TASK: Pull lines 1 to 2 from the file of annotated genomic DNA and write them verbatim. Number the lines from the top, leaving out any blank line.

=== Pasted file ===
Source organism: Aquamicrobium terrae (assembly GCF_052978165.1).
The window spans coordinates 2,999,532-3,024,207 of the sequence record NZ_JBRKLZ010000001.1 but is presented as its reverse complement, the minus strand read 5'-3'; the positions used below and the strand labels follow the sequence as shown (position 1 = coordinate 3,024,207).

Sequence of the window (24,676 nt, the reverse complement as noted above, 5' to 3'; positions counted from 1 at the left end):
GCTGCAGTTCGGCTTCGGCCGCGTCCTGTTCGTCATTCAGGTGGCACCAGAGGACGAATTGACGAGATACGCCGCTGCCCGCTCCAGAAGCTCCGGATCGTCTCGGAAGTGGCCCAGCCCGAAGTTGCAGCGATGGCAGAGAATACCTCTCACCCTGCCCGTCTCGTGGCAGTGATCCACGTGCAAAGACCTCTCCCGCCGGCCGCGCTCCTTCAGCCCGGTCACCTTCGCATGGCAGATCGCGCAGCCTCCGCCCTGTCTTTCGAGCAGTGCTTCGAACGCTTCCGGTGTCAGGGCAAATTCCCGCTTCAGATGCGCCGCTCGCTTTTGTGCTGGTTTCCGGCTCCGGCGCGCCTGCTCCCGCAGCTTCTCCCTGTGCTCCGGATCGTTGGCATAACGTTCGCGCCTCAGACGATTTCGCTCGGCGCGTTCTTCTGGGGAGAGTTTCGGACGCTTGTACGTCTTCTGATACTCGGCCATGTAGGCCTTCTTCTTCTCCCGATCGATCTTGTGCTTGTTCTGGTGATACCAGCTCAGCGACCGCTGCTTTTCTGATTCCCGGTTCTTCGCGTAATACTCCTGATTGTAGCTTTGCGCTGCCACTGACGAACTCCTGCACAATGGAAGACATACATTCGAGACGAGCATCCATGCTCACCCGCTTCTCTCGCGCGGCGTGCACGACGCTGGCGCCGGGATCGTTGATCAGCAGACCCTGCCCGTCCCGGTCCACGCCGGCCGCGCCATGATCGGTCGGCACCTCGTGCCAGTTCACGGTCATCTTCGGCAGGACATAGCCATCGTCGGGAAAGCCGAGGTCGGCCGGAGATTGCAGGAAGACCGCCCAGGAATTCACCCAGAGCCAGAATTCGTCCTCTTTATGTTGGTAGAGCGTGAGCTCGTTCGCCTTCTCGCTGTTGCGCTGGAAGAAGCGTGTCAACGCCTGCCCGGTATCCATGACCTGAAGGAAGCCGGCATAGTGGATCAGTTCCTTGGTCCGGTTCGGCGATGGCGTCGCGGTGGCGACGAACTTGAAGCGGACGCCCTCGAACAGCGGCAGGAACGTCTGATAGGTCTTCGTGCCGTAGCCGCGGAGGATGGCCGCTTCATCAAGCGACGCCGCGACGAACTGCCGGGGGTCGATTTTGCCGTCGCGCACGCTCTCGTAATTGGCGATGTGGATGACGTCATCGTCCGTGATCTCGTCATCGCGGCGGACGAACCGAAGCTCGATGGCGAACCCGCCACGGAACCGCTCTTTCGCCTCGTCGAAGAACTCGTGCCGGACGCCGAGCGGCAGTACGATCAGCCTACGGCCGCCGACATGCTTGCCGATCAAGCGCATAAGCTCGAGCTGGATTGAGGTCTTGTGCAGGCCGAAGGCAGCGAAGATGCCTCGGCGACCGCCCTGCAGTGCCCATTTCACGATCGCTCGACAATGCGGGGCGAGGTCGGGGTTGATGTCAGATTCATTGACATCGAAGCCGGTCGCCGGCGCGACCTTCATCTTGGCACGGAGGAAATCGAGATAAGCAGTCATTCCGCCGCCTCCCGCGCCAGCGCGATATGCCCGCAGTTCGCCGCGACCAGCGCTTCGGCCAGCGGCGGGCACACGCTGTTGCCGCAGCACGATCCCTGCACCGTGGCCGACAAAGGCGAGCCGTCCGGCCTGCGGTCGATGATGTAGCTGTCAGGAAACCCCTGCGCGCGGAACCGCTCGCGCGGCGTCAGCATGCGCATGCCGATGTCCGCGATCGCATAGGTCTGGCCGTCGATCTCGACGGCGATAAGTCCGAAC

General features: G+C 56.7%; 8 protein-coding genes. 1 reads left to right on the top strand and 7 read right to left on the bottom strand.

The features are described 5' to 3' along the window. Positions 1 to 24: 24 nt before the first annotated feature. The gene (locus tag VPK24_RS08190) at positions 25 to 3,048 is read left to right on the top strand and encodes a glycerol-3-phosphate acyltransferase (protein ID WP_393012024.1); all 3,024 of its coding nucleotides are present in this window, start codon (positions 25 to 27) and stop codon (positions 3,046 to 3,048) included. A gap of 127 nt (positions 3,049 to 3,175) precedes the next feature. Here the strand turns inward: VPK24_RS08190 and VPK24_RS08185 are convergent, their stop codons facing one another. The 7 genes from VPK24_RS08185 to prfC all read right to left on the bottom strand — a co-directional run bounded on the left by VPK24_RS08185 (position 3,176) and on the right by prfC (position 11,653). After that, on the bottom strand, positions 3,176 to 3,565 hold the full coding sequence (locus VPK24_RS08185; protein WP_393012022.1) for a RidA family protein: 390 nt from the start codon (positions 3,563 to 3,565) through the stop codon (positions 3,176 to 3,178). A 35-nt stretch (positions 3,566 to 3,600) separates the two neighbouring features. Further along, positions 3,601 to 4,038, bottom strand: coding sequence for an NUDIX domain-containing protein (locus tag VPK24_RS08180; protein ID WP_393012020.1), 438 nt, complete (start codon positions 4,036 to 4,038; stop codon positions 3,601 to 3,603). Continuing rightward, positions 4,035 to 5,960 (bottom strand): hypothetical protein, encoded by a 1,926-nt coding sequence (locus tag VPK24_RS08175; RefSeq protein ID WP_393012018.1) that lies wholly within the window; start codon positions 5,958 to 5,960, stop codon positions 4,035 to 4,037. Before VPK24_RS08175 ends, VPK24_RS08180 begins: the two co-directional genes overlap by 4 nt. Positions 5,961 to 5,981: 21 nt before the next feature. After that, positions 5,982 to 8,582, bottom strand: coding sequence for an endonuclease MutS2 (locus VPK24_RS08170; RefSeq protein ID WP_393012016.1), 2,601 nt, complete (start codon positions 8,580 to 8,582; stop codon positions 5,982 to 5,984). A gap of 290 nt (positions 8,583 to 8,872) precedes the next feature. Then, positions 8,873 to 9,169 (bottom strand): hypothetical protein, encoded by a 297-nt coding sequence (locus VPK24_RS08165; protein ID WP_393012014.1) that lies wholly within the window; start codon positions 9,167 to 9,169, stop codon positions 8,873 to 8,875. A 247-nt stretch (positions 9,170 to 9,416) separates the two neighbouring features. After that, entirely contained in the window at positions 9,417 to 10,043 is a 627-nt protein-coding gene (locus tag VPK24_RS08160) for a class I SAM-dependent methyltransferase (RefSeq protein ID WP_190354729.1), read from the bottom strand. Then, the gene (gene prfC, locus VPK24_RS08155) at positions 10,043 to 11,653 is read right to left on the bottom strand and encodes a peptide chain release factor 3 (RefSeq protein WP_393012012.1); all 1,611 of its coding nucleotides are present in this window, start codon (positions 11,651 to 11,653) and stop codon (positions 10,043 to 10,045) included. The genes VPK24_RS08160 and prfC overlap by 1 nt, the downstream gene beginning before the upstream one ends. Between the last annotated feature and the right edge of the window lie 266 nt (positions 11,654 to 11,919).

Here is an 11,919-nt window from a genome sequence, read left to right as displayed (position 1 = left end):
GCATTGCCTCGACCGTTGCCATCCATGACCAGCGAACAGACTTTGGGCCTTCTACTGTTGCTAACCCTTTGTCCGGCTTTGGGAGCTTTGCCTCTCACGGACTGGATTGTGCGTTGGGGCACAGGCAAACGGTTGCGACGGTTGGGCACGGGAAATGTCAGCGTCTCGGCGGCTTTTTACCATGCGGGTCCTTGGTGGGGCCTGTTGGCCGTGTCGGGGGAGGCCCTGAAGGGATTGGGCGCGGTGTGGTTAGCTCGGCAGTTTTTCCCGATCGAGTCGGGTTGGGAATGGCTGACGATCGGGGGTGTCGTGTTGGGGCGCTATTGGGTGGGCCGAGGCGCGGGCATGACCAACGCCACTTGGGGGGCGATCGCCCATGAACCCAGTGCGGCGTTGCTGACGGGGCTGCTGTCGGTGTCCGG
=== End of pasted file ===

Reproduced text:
Source organism: Aquamicrobium terrae (assembly GCF_052978165.1).
The window spans coordinates 2,999,532-3,024,207 of the sequence record NZ_JBRKLZ010000001.1 but is presented as its reverse complement, the minus strand read 5'-3'; the positions used below and the strand labels follow the sequence as shown (position 1 = coordinate 3,024,207).